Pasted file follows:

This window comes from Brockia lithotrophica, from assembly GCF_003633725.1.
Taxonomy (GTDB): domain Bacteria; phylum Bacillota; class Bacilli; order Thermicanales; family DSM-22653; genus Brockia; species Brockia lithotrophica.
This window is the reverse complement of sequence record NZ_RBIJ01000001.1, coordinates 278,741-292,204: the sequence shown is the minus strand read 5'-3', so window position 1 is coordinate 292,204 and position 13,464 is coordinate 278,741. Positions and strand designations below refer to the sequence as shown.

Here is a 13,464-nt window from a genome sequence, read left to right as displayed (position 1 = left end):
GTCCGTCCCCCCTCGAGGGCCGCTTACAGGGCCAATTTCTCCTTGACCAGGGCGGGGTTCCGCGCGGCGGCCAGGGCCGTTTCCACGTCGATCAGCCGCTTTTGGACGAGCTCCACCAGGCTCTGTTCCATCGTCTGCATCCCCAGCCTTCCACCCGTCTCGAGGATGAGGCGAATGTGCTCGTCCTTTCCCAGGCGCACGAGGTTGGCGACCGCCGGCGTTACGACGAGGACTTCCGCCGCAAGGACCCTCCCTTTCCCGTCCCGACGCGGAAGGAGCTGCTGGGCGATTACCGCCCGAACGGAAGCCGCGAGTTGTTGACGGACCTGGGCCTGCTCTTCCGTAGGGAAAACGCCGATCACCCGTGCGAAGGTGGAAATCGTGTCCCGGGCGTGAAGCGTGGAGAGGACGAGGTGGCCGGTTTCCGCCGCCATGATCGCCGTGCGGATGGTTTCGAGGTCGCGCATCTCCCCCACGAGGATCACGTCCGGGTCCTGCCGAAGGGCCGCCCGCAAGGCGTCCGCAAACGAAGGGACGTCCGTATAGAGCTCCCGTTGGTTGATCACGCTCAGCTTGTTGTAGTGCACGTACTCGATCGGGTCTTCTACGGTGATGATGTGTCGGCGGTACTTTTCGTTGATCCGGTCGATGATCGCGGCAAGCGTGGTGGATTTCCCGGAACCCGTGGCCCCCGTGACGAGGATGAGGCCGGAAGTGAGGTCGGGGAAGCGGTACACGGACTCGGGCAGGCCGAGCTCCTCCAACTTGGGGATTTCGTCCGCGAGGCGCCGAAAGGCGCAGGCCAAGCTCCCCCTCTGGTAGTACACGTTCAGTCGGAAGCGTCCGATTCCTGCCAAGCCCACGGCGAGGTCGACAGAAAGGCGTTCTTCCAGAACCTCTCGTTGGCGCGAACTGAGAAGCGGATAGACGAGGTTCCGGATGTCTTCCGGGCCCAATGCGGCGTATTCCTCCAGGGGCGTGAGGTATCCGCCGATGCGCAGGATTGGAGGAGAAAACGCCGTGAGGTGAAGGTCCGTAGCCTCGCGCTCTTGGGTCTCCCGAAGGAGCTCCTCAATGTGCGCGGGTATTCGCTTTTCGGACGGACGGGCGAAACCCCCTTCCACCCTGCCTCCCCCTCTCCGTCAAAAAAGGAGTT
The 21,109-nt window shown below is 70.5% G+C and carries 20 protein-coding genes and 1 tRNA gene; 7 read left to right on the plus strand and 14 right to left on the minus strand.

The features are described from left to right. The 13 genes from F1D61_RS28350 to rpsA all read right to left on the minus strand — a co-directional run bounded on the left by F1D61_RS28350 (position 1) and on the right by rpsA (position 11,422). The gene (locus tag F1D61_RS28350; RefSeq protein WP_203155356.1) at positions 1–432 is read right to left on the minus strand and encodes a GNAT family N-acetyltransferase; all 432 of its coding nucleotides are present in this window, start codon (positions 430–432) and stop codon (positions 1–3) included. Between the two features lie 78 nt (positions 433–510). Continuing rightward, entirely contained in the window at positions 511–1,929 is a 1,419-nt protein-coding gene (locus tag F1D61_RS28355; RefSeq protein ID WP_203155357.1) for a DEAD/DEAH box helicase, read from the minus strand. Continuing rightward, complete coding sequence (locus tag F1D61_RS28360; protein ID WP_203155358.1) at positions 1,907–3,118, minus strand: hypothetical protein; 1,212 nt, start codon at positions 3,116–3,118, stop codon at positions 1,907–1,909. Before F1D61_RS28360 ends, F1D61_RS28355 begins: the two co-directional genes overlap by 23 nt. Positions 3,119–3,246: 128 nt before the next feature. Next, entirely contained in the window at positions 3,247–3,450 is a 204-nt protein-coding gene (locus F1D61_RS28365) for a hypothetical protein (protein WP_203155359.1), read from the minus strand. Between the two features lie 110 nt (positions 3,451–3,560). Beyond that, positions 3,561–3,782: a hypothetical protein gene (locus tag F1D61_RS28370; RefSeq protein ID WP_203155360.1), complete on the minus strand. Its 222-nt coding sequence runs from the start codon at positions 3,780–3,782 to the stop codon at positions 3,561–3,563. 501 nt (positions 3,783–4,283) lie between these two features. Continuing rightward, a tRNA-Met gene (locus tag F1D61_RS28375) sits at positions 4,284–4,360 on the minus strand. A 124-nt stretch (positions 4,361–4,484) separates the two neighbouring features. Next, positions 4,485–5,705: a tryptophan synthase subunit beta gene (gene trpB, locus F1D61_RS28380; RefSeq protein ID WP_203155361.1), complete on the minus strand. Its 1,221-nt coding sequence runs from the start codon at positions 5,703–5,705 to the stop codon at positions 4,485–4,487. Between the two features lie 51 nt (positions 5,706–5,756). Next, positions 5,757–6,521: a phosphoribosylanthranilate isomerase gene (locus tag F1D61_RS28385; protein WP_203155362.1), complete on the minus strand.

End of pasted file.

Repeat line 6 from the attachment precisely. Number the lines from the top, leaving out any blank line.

The 21,109-nt window shown below is 70.5% G+C and carries 20 protein-coding genes and 1 tRNA gene; 7 read left to right on the plus strand and 14 right to left on the minus strand.